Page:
You won't get in trouble, unless you try forcing her to do something against her will. Then you could get in trouble because she has rights ya know.

I would find out about a Miller Trust aka a qualified income trust. That will help her get Medicaid. You can go to www.nelf.org to find a certified elder law attorney in your area. I highly recommend using a certified elder law attorney they do this every day, they know how to get her approved if at all possible.
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NeedSomeClarity May 7, 2020
Thank you IsThisReal! I am out of patience as well.
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Just posting my agreement that your husband is not obligated to care for her in your home, not responsible for her happiness, especially since she has a disagreeable personality. One other option is for him to resign his PoA and allow the county to gain guardianship of her when she is truly not able to care for herself. They will control everything, even where she resides, but he can still carry on his relationship with her as long as he wants. The sticky part is the waiting for this time to come about. Much good advice has been given, like calling 911 in an emergency (and if her condition warrants it, have her go directly into a NH and not back to her home). A care manager is usually a good idea but if your MIL is resistant but not incapacitated, it may be wasted time and money.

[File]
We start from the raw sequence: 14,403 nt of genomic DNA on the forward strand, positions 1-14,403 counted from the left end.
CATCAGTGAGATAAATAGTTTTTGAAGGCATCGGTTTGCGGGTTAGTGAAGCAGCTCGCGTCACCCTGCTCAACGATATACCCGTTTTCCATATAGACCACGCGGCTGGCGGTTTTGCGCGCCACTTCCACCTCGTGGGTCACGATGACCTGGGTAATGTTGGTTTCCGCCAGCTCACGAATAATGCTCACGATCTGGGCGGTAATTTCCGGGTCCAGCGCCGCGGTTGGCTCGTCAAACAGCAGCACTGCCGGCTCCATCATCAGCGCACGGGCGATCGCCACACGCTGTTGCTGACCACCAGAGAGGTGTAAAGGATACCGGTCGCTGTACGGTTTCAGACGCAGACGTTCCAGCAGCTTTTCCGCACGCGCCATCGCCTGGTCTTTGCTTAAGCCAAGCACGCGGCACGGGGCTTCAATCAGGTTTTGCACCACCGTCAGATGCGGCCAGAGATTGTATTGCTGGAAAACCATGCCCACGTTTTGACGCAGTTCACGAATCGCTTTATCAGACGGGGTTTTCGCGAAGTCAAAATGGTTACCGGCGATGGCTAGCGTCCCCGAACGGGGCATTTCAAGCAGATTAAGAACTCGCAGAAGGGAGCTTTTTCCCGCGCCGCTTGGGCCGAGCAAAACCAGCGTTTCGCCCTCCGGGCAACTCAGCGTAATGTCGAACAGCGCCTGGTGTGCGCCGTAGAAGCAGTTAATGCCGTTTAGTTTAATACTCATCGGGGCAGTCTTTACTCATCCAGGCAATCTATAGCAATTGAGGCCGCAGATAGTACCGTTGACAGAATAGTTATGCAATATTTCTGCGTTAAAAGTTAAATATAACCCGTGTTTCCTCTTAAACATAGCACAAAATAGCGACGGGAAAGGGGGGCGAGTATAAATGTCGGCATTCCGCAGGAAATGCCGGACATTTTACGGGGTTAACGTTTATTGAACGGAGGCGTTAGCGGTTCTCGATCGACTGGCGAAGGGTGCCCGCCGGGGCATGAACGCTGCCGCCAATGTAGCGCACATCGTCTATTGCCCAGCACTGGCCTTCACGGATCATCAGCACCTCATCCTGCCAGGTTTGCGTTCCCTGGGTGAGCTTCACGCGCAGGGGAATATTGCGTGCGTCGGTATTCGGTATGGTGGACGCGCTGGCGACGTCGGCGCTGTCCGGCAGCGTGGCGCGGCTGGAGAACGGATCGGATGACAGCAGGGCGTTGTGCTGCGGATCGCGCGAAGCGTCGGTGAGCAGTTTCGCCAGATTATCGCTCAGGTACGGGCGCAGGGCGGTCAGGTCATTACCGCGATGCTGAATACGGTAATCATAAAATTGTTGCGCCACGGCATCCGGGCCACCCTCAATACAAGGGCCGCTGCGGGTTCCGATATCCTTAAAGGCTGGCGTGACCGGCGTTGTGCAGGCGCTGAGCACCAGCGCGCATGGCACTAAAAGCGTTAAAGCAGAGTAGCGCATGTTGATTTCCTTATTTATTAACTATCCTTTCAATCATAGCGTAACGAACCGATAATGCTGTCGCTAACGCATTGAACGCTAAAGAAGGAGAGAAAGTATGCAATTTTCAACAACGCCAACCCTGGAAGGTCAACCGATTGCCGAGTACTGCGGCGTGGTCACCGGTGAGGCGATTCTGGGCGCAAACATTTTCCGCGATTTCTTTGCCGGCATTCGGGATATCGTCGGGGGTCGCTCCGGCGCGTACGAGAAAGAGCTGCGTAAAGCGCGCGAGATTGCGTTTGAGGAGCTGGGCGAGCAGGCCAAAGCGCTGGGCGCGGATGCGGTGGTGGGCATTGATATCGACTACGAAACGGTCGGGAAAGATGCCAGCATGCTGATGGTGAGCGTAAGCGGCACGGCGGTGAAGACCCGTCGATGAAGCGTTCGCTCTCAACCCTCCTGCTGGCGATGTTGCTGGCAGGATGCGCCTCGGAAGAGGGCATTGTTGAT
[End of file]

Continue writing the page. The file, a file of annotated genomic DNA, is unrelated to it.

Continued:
Perhaps contact the relative to whom she gifted $20K to step in/step up to join in the fun? I wish you all the best as you deal with the situation.
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jacobsonbob May 8, 2020
In my comment to JoAnn29 typed a few minutes ago, I was tempted to add something similar to your last paragraph, but "chickened out". Thanks for stepping up! I'm sure the OP will know whether this is a possibility or not.